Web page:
We were very proud to be featured in the Technology section of Crain’s New York. Read below how Signpost helps small and medium businesses grow. The original article is published here.


Funded by Google Ventures and Spark Capital, this 75-employee automated marketing firm is finding a foothold in the small business market.

Marketing automation companies have been on fire lately. Cambridge, Mass.-based HubSpot, whose software helps companies attract consumers and turn them into customers, has raised a whopping $100 million, and Silicon Valley-based Marketo went public in a high-flying IPO last May. But those firms mostly focus on midsize to big businesses.

Enter Signpost, a 75-employee company that pivoted two years ago from a daily-deal type of business model. It now helps small businesses create and run marketing campaigns, offer deals and “get found” on 1,200 sites, mobile apps and directories from AOL to Yahoo to Yelp and everything in between. Revenue is growing 20% a month, the company says.

With $5 million in venture capital from Spark Capital, Google Ventures and angel investors, including one of the early chroniclers of Silicon Alley, Jason Calacanis, Signpost this year has opened offices in Denver, Austin, Texas, and Santa Barbara, Calif., and inked partnerships with Google Offers and eBay. It’s also likely to raise more money in coming months.

Easier marketing
Using three-year-old Signpost, small business owners can automate their marketing efforts—launching and managing campaigns on hundreds of sites—as well as track their success and retarget leads and customers.

“[Marketing on the Web] is complicated and confusing,” said co-founder and CEO Stuart Wall. “There are dozens of sites that matter, but small businesses don’t have the time or expertise to use them.”

Gregory Serdahl, owner of Massage America in Union Square, said he had no idea how difficult it was to find his company on the Web until Signpost reviewed its exposure online.

“We were shocked,” said Mr. Serdahl. “Half the social-media sites I didn’t even know existed.”

The daily-deal sites that promised to help businesses of all sizes draw in customers haven’t been the solution everyone thought they would be. Living Social just announced that it is overhauling its business and moving beyond daily deals. That’s after laying off 400 employees. Meanwhile, Chicago-based publicly traded Groupon is trying to diversify and convince investors that its $2.3 billion business is sustainable.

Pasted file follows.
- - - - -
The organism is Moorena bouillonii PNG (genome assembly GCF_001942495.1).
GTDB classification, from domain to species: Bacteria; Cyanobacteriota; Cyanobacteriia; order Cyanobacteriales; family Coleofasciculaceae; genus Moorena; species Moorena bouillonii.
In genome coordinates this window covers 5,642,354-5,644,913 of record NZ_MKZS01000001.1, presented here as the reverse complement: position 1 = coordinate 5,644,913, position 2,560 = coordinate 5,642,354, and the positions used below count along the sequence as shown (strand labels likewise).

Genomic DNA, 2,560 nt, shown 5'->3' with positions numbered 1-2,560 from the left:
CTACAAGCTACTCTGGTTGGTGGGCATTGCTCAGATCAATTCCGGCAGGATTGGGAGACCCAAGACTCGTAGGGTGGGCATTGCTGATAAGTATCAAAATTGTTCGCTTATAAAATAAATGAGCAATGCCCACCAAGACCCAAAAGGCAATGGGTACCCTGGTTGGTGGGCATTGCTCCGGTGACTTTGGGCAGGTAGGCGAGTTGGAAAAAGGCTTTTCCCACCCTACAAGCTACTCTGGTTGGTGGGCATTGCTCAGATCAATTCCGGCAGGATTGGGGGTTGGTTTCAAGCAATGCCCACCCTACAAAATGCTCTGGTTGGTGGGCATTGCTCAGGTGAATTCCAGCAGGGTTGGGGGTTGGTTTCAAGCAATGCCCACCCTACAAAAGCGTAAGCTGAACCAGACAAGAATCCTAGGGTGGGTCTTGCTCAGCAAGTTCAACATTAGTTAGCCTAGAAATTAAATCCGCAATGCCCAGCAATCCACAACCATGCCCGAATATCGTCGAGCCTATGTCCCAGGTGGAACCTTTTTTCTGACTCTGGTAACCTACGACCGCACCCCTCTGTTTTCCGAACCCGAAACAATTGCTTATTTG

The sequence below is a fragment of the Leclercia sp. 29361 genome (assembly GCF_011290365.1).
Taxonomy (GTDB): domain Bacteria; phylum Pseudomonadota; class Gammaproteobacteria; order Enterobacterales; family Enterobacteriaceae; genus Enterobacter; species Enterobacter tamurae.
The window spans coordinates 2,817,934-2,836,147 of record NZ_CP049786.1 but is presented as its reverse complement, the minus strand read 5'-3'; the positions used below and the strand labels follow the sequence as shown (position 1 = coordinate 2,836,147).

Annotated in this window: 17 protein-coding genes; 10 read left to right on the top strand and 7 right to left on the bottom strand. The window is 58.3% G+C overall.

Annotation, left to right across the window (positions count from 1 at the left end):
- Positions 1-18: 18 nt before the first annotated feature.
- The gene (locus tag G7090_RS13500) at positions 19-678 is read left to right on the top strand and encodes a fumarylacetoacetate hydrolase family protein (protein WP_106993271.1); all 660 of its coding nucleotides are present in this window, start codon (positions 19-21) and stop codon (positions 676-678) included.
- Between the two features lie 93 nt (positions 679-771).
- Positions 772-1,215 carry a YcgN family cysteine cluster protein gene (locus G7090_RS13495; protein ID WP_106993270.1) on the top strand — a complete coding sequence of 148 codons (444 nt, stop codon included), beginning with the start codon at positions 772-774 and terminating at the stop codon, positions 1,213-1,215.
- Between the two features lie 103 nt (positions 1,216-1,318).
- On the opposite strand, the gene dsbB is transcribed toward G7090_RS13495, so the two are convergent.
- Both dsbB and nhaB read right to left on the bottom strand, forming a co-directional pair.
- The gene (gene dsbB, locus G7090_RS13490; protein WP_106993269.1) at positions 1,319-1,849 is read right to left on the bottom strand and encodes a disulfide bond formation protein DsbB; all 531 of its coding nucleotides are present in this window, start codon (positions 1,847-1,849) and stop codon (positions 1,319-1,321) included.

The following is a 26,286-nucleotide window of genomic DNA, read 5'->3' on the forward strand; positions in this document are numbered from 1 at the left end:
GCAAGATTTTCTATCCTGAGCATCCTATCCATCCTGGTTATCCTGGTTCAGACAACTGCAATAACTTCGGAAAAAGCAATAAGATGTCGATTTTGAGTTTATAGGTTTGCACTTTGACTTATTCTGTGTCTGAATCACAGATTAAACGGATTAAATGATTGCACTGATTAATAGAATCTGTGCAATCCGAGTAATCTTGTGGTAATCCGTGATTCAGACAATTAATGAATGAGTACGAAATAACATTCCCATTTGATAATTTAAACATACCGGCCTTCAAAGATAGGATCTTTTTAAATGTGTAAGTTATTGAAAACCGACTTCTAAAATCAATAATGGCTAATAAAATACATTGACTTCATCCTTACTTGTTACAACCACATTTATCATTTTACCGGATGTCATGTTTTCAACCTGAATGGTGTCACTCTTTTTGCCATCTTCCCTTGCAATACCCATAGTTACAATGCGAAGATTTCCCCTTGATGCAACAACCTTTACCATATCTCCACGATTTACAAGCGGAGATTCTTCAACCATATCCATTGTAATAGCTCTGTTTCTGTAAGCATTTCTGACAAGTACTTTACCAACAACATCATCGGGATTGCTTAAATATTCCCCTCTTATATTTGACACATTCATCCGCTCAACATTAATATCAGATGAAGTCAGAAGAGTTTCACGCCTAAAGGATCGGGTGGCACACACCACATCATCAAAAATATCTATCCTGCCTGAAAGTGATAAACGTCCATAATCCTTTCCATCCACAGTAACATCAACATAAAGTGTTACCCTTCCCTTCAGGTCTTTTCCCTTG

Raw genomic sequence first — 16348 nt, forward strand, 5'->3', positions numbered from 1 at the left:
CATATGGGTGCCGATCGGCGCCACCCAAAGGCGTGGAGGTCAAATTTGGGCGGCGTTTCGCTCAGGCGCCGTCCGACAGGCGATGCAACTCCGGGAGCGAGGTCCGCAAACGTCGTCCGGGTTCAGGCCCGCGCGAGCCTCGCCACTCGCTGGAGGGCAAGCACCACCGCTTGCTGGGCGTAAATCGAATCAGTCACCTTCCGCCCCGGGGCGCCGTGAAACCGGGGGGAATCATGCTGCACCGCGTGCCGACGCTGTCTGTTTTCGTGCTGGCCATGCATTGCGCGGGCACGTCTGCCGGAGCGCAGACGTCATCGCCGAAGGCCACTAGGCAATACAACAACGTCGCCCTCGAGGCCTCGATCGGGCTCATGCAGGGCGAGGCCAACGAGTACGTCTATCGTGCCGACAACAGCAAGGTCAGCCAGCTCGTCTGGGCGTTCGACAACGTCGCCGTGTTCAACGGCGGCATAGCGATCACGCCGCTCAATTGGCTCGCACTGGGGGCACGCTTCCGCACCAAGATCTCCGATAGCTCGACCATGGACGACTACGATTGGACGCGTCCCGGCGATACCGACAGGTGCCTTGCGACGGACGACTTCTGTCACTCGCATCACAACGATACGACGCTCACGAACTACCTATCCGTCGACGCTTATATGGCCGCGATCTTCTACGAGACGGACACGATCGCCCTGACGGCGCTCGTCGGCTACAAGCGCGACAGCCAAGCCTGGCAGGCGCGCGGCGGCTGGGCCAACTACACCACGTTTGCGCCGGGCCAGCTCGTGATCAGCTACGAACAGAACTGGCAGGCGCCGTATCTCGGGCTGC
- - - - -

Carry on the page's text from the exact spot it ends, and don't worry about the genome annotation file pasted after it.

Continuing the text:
Merchants have been frustrated with the customers the deal sites produced, typically bargain shoppers who took advantage of one deal—and didn’t come back. When the Davide Torchio hair salon opened on the Upper East Side four and a half years ago, for example, co-owner and manager Fabrizio Borg avoided daily-deal sites, concerned that they would bring in customers who not only paid less but who would walk out dissatisfied. He eventually signed up with Lifebooker, but when Signpost knocked on his door last spring with a new way to offer deals, he was intrigued.

“They have a different approach,” he said. “Signpost focuses on getting new customers.”

Signpost has 10,000 clients like Mr. Borg, who said his business has increased 10% by using the company. He also knows, thanks to Signpost’s analytics, what it takes to get to that 10% or more. Of more than 1 million people who viewed one campaign, 100 purchased a discounted offer for a blow-dry.

Business owners pay $150 a month to subscribe—a revenue model that is a lot more predictable than daily-deal commissions—and get a team of writers to help manage their profile, a database of customers and interactions, and the ability to flip a switch and turn on a marketing campaign to go after new consumers or repeat business from existing customers.

Keeping customers coming back
“There’s a big dropoff between people seeing an ad online and showing up,” said Mr. Wall. “We capture information from people viewing online and remarket them.”

Mr. Wall won’t disclose Signpost’s revenue but said it is approaching seven figures.

The trick, though, is to keep customers buying the service. With small businesses, that’s not easy. Mr. Borg said he signed up only after Signpost’s salespeople were “very persistent calling me.”

“If people try it, it’s almost as if a light goes on,” said Signpost investor Todd Dagres, a founder and general partner of Spark Capital. “Small business owners are not used to that level of information and power. The challenge is getting people to pay attention and try it.”